14 June 1930
Ostrava, Ostrava-město, Moravskoslezský kraj, Czech Republic
6 May 2005 (aged 74)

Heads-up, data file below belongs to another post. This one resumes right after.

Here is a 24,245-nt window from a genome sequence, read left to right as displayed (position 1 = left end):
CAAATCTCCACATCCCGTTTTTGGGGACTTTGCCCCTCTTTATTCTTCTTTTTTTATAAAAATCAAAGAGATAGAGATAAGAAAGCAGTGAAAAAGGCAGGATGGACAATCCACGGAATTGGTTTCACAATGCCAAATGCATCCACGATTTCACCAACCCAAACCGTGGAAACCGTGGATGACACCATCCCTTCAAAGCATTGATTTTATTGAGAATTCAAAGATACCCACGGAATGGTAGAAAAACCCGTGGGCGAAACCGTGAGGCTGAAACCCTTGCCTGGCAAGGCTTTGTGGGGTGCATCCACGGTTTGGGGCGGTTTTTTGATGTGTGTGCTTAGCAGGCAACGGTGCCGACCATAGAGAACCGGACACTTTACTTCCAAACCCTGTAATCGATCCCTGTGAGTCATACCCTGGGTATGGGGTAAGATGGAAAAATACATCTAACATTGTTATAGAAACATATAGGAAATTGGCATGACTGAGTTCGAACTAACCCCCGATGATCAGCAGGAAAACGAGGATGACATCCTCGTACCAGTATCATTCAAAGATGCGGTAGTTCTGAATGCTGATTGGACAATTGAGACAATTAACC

The composer Josef Ceremuga started to learn the violin at the age of eleven at the Janacek School of Music in Ostrava-Vitkovice simultaneously with his studies at a secondary school. Upon graduating, he studied composition at the Faculty of Music of the Prague Academy of Perfoming Arts in the class of Jaroslav Ridky and Vaclav Dobias, and quarter-tone music with Alois Haba. After graduation he became one of the first post-graduate students at the Academy (1953 - 1956). Soon he assumed a prominent place in Czech musical culture not only as a composer, but also as an employee of important institutions. In 1967 he was named assistant professor at the Film Faculty of the Academy of Arts and Music where he was already active in the cabinet of sound composition. Since 1960 he was teaching at the Film Faculty of the Academy of Music and Performing Arts in the cabinet of sound composition, between 1969 -1974 he was appointed Dean of that Faculty. Since 1980 he was a teacher at the Faculty of Music of the Academy, since 1982 as Professor of composition (until 1990). In 1981 he received the title 'Artist of Merit'. After "The Velvet Revolution" (1989) Ceremuga withdrew from the life in the public and ceased to compose, mainly due to his illness (he lost his sight). Josef Ceremuga's creation undergoes continuous development without distinct watersheds. He started off from the then still living Moravian folk music tradition and, in this connection, he was inspired by the works of Janacek and Martinu. He added to that basis creative mastery and development of the legacy of Smetana and Dvorak, as well as some 20th century world classics - above all Prokofyev. In particular, he devolped melodies to new shapes. His creation is centred round broad-range lyrics, and that is in harmony with the second aspect of Ceremuga's creation - natural and spontaneous musicality. For this reason his music is close to listeners, and most of his compositions saw many repetitions. A number of compositions were published and gramophone recorded. Some were awarded prizes. Several of his works achieved great success abroad including his Symphony No. 3, String Quartet No. 3, Quintet for Violin, Viola, Violoncello, Flute and Oboe and the Prague Symfonietta. These were played almost in the whole of Europe, some of them in the USA. An important outlet for his compositional activity is his creation for film and television (also for Iceland, Italy, and the FRG) which always carries all traits of Ceremuga's multifaceted personality.
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